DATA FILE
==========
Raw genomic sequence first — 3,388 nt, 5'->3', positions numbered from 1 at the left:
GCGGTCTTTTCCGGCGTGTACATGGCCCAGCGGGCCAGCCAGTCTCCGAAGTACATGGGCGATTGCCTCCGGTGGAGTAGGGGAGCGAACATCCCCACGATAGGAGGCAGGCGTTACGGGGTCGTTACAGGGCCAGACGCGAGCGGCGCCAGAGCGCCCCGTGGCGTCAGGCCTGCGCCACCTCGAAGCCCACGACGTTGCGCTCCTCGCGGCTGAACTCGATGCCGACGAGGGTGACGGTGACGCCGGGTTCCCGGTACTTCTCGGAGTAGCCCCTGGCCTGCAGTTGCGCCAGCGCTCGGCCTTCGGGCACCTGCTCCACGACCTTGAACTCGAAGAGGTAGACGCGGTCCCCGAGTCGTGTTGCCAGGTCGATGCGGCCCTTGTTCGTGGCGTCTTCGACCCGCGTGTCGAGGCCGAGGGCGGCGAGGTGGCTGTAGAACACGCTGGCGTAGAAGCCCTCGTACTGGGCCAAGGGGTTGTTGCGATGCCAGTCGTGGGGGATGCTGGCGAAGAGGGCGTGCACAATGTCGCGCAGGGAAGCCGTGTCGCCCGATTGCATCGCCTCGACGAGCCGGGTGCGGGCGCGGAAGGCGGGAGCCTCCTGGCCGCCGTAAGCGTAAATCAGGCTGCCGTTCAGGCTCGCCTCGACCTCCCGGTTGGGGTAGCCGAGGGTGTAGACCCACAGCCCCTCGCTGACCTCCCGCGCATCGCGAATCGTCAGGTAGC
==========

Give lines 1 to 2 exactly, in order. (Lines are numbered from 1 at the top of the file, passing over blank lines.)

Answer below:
Raw genomic sequence first — 3,388 nt, 5'->3', positions numbered from 1 at the left:
GCGGTCTTTTCCGGCGTGTACATGGCCCAGCGGGCCAGCCAGTCTCCGAAGTACATGGGCGATTGCCTCCGGTGGAGTAGGGGAGCGAACATCCCCACGATAGGAGGCAGGCGTTACGGGGTCGTTACAGGGCCAGACGCGAGCGGCGCCAGAGCGCCCCGTGGCGTCAGGCCTGCGCCACCTCGAAGCCCACGACGTTGCGCTCCTCGCGGCTGAACTCGATGCCGACGAGGGTGACGGTGACGCCGGGTTCCCGGTACTTCTCGGAGTAGCCCCTGGCCTGCAGTTGCGCCAGCGCTCGGCCTTCGGGCACCTGCTCCACGACCTTGAACTCGAAGAGGTAGACGCGGTCCCCGAGTCGTGTTGCCAGGTCGATGCGGCCCTTGTTCGTGGCGTCTTCGACCCGCGTGTCGAGGCCGAGGGCGGCGAGGTGGCTGTAGAACACGCTGGCGTAGAAGCCCTCGTACTGGGCCAAGGGGTTGTTGCGATGCCAGTCGTGGGGGATGCTGGCGAAGAGGGCGTGCACAATGTCGCGCAGGGAAGCCGTGTCGCCCGATTGCATCGCCTCGACGAGCCGGGTGCGGGCGCGGAAGGCGGGAGCCTCCTGGCCGCCGTAAGCGTAAATCAGGCTGCCGTTCAGGCTCGCCTCGACCTCCCGGTTGGGGTAGCCGAGGGTGTAGACCCACAGCCCCTCGCTGACCTCCCGCGCATCGCGAATCGTCAGGTAGC